Anytime a few thousand students were packed in the old arena, shoulder-to-shoulder with those from in-state Southwest Conference rivals like Texas A&M and Baylor, emotions ran hot.

“It was a scene because the students and football players primarily would sit under the basket opposite the court from where the benches were,” Little said. “So when the fights broke out, the teams really weren’t involved in it as much as the students from the two schools.”

Whenever Texas A&M came to town, the prized trophy would be capturing an Aggie and taking his boots. Once the fighting began, the students involved would then go out the doors and down the steps to keep the fracas going while not interrupting the game going on inside.

UT students still find use for the old gym today as a popular recreational sports facility, but the annual fisticuffs with A&M students are long gone. Monday’s basketball game will feature UT student-only attendance in a throwback to the days when Longhorns packed the venue and created a hostile atmosphere for opposing teams.

“We have one of the coolest venues in all of basketball,” Beard said. “I appreciate the season ticket holders’ and people’s understanding that everybody won’t be able to get into this game, but I think everybody will be able to feed on the excitement of this.”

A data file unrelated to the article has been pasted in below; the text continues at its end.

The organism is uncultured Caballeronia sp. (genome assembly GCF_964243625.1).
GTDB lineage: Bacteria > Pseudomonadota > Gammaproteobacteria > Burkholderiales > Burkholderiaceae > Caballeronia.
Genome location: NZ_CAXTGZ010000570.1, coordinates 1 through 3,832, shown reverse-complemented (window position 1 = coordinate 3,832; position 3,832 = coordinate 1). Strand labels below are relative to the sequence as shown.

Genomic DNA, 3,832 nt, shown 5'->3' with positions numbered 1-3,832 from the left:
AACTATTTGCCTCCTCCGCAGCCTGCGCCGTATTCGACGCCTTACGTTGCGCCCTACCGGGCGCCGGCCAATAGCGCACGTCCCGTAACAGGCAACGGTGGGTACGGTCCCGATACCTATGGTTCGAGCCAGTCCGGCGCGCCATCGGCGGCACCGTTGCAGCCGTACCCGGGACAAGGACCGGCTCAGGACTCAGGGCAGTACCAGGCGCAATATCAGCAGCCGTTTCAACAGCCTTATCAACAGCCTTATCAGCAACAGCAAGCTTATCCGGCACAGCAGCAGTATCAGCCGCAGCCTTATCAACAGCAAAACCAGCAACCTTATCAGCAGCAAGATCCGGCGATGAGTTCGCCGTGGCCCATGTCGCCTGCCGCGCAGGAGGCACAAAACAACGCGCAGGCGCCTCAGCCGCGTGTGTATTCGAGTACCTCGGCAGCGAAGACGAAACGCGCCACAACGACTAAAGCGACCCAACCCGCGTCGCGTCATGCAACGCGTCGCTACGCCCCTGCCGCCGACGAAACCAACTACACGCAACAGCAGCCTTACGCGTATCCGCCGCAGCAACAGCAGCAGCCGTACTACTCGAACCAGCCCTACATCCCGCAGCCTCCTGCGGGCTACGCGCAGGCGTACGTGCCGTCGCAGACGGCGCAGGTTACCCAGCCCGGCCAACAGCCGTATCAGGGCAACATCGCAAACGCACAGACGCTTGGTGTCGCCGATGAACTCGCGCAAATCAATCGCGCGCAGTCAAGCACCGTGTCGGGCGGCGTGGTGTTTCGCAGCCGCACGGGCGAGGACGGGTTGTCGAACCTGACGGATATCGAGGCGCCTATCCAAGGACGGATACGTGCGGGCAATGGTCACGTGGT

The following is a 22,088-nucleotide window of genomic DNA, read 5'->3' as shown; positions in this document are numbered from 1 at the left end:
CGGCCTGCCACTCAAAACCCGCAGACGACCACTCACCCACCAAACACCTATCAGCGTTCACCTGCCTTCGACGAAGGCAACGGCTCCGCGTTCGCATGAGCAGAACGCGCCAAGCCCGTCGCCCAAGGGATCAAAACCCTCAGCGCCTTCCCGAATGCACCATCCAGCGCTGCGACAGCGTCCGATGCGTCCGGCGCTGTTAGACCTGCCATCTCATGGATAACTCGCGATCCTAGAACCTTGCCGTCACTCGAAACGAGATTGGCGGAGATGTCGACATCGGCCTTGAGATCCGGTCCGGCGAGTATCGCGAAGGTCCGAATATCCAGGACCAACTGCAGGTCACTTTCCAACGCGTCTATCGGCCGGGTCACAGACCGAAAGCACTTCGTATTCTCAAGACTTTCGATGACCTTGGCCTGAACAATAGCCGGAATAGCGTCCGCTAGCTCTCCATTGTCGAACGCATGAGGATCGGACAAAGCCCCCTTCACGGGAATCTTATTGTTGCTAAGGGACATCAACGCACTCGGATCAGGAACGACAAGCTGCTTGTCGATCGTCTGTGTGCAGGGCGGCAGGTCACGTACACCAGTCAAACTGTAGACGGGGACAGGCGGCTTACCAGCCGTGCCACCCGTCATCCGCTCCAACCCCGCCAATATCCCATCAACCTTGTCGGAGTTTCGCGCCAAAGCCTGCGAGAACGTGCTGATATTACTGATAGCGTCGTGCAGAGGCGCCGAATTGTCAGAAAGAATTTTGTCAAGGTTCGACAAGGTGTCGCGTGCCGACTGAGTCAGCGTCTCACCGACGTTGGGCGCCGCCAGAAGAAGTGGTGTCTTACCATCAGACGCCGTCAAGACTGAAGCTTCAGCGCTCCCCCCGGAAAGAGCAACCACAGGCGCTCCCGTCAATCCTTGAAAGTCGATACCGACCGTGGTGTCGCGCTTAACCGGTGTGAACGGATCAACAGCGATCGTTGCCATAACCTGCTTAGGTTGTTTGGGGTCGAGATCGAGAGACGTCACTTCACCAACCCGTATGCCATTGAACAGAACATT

Beard has organized so-called throwback games at each stop in his coaching career, and if it were up to him, Texas would play a game in Gregory Gym every year. The first-year head coach recalled participating in summer camps and pickup games in the spring and summer offseasons at Gregory Gym when he was a student from 1991-95. 

Hoping to bring back fond memories for those who used to play in or attended games in Gregory Gym, Beard wants to make sure that the students stay at the heart of the event in possible future iterations. The logistical hurdles of setting the game up were significant, but for Beard, doing so just felt right.

“We’re proud to put this on the floor in our first year,” Beard said. “Hopefully the people will appreciate all the work that went into putting this game on.”